I have hope that people of faith will in time come to love each other, as God loves all of us. We have often celebrated our unique mark as members of the body of Christ. Sadly, Christians are often looking to pick a fight with other Christians, and be even less accommodating to those of other faiths. This ignores that in a deep way, all creatures are marked as children of God. No test of faith, no affirmation of select theological beliefs are required.
So though the present times have us geared to battle over issues, that we infuse with a holy passion of righteousness, this too will pass. There is a day coming, when the pendulum will swing, and first people of compassion, and later the general population, will once again make care for their neighbors a priority.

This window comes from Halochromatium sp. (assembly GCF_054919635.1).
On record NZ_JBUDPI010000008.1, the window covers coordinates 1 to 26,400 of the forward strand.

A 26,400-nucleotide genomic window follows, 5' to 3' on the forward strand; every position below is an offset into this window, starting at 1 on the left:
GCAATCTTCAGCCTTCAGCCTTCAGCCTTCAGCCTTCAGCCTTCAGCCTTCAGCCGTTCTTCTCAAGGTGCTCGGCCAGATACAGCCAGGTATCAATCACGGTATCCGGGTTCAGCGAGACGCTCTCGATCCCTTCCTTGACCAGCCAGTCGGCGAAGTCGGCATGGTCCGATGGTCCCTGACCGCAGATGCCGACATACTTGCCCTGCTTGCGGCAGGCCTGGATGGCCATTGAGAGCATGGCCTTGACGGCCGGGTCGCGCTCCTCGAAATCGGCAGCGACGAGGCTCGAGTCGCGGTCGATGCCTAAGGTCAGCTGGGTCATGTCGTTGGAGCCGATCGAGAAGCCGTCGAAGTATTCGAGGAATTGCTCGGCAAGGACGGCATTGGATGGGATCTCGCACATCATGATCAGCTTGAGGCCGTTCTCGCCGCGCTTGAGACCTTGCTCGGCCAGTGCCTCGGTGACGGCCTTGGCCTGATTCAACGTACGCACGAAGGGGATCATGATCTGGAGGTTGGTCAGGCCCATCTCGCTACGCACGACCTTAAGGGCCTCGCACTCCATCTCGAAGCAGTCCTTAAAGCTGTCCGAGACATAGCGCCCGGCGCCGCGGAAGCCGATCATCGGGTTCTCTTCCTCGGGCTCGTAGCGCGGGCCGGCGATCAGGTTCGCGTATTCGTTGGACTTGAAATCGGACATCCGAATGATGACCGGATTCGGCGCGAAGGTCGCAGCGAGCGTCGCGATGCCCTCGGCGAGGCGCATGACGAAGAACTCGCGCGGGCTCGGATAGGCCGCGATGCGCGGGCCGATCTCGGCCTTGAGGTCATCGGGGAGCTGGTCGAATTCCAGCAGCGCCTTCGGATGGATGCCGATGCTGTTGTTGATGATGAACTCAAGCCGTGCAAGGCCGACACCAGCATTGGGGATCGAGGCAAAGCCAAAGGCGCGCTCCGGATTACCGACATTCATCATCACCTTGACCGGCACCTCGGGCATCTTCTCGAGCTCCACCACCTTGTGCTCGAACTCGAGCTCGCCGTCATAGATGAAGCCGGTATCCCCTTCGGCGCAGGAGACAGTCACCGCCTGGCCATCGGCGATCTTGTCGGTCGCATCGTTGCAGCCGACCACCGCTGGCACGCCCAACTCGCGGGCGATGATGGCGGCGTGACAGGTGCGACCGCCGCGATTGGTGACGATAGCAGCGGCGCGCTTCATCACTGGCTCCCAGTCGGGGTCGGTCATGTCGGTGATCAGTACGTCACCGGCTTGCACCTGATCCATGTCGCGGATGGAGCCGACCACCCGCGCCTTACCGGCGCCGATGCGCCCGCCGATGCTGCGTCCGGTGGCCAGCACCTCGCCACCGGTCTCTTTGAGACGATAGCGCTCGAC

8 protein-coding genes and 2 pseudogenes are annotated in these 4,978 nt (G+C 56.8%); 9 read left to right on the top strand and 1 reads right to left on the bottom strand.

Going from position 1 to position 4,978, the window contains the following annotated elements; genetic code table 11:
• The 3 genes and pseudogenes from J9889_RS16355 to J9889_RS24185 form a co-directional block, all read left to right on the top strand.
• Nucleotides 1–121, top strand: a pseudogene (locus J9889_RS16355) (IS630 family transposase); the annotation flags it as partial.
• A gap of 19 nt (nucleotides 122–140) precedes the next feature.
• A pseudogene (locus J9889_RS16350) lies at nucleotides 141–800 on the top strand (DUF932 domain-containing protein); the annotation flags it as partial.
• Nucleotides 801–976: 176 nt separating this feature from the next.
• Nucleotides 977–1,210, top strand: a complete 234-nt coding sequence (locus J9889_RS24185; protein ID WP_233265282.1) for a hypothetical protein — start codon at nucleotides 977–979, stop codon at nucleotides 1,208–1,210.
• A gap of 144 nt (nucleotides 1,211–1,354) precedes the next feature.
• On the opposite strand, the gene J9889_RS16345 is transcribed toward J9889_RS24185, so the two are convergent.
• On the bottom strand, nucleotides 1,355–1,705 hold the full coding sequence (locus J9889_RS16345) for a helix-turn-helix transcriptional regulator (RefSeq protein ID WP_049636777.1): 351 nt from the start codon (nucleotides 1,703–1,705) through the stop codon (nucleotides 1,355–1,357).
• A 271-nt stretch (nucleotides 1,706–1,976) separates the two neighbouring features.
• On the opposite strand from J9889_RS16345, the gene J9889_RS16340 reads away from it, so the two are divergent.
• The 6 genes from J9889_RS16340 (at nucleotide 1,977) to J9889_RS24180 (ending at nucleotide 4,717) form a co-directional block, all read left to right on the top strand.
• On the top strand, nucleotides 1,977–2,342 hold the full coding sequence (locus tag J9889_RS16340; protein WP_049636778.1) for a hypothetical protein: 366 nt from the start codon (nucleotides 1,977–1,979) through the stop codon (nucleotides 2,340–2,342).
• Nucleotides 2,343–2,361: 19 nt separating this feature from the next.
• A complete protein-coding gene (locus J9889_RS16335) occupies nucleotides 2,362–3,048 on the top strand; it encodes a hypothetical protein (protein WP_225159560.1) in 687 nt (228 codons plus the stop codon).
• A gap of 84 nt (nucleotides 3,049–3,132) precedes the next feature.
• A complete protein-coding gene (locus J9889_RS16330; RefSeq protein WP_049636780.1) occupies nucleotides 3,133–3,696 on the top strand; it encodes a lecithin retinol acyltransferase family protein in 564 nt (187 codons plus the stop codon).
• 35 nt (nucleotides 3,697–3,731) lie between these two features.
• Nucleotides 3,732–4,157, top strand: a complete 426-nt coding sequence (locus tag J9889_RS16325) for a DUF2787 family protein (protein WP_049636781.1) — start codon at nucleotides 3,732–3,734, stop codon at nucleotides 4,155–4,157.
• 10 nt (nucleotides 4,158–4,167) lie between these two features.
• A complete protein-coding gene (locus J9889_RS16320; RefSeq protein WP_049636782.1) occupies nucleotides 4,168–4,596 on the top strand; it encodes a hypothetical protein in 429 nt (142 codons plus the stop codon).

It is often said in mainline Protestant circles, and even more clearly in the wider circles of contemplative writings, that God and Jesus have a ‘preference for the poor.’ There is an intentionality to take the side of those whom society would judge against and discredit, and hold them up as particularly cared for.
The gospel passage this morning could not be more clear, “whenever you have cared for the least of these, you have done it for me.” We have already talked about how God gave birth to creation, and indeed, we are in the image of God. I have usually preached that the image of God in us is the ability to love and be loved. But as I am growing in my faith through prayer and contemplation this year, I wonder if that might be selling a vision short of the truth, that there is much more to say about how we are made in the image of God.